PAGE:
Because you can’t have music without bureaucracy!
The dramatic shifts that have taken place in the music industry over the last decade have shaken up and set to crumbling some of the old institutions that built and shaped music as we know it. The big labels are going down. The big records stores are all but gone. Healthier, happier, and more numerous than ever before, on the other hand, are the music industry organizations, particularly those catering to the independent artists labels.
Organizations like the RIAA and the NMPA are nothing new. They’ve been protecting the rights of – well, not artists, per se – but certainly music publishers and distributors in the U.S. for the better part of a century. And in countries with smaller music industries, like Canada and Australia, national organizations have long worked to promote and protect artists on the world stage.
Of course, if you’re a musician from one of the less chart-topping countries, you know just how useful these organizations are.
The Indie Org
Over the course of the last ten five years, we’ve seen the rise of a new type of organization – the independent musicians’ organization – various groups dedicated to protecting the rights of independent artists from the evil strangleholds of corporations, and defending music from the greedy clutches of digital technology users.
A couple of examples of these new organizations include the Merlin Network and The American Association of Independent Music.
Merlin bills itself as a kind of not-for-profit super-label, made up of a bunch of small labels. It’s mission:
“representing independent music companies in enhancing the commercial exploitation of their copyrights on a global basis.”
Merlin’s in the news this week for failing to make a deal with new online music streaming service Rdio before their launch. While Merlin likes to call themselves the “5th major,” Rdio seemed happy to make deals with other small labels, while leaving the “leading” indie rights organization out in the cold.
Then there’s The American Association of Independent Music. Their mission sounds a lot like Merlin’s:
“a unified voice representing a broad coalition of music labels…promoting sector opportunity and improving the business conditions for its combined membership.”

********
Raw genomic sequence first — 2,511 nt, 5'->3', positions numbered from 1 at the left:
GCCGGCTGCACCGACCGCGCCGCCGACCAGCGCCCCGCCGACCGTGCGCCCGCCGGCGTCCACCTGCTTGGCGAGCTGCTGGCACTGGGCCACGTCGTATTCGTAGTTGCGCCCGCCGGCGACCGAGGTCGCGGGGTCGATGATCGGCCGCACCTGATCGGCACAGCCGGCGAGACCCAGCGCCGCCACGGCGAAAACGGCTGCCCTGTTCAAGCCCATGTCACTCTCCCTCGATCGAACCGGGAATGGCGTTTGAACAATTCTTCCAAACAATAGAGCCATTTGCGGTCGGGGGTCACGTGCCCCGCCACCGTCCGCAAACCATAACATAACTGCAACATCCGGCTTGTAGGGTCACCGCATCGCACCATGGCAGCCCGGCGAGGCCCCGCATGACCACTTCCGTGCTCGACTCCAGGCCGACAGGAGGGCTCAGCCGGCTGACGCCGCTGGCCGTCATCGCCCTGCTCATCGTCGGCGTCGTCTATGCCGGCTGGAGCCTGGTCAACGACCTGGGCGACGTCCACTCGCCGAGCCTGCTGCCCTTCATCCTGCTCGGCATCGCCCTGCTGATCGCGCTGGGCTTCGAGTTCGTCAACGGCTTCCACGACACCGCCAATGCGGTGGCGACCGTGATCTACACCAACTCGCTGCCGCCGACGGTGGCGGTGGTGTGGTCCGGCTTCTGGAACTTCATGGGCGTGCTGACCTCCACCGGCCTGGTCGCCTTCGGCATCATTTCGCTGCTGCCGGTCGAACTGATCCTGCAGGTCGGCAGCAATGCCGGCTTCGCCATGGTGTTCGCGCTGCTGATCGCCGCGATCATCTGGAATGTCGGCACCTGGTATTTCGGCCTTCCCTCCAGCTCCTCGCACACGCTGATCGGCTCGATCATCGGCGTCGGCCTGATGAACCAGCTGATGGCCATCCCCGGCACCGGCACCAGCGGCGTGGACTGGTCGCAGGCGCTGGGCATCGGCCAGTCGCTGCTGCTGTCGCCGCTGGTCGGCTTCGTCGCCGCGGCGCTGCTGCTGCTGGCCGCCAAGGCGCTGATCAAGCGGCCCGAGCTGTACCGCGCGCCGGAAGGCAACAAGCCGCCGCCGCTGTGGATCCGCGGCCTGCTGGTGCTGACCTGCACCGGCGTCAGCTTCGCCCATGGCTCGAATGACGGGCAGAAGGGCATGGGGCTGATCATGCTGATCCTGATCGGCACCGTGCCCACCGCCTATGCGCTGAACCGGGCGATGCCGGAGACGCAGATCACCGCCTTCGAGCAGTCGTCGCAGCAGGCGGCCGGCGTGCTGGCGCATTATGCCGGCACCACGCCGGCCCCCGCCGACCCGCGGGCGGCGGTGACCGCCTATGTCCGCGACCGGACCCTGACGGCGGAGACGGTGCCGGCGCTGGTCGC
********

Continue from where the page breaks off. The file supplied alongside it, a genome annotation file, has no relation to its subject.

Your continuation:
The A2IM got called out last week by Digital Music News for being basically the same entity as the RIAA. DMN pointed out that the organization is anti-piracy and is still fighting for an improved royalty situation in terrestrial radio play (check out A2IM’s response here).
Protecting The Rights Of Whoooom, Exactly?
The upshot of the article in Digital Music News was the question: is this what we’re calling indie these days? After all, the largest indie rights organizations that have started popping up don’t seem to represent artists so much as labels. Labels which are so large, and so embedded within other corporations, that the only thing making them indie is that they’re not affiliated with UMG. But wait! Some of them, like A2IM board member Concord Music Group, depend on UMG for their distribution!
So, what, exactly, are these organizations up to? Their members are independent labels – some small, some…rather larger, and often affiliated with the majors – who, in turn, protect the rights of the artists they represent, artists who are only indie in the sense that they are signed to indie labels. They call themselves non-profit, but if they were really doing this out of the good of their hearts, why aren’t they representing any truly independent musicians?
But I’m not going to conclude by telling you that these organizations are potentially sinister and just as fueled by profit-centric agendas as anything that’s come before. I’d rather hear from you. What do you, the independent artist, think of these new organizations? Are they helping the little guy, or even the middle-class guy? Are they an integral part of the new music industry, or just another layer of pointless bureaucracy? Bring me your personal experiences! I want to hear from you!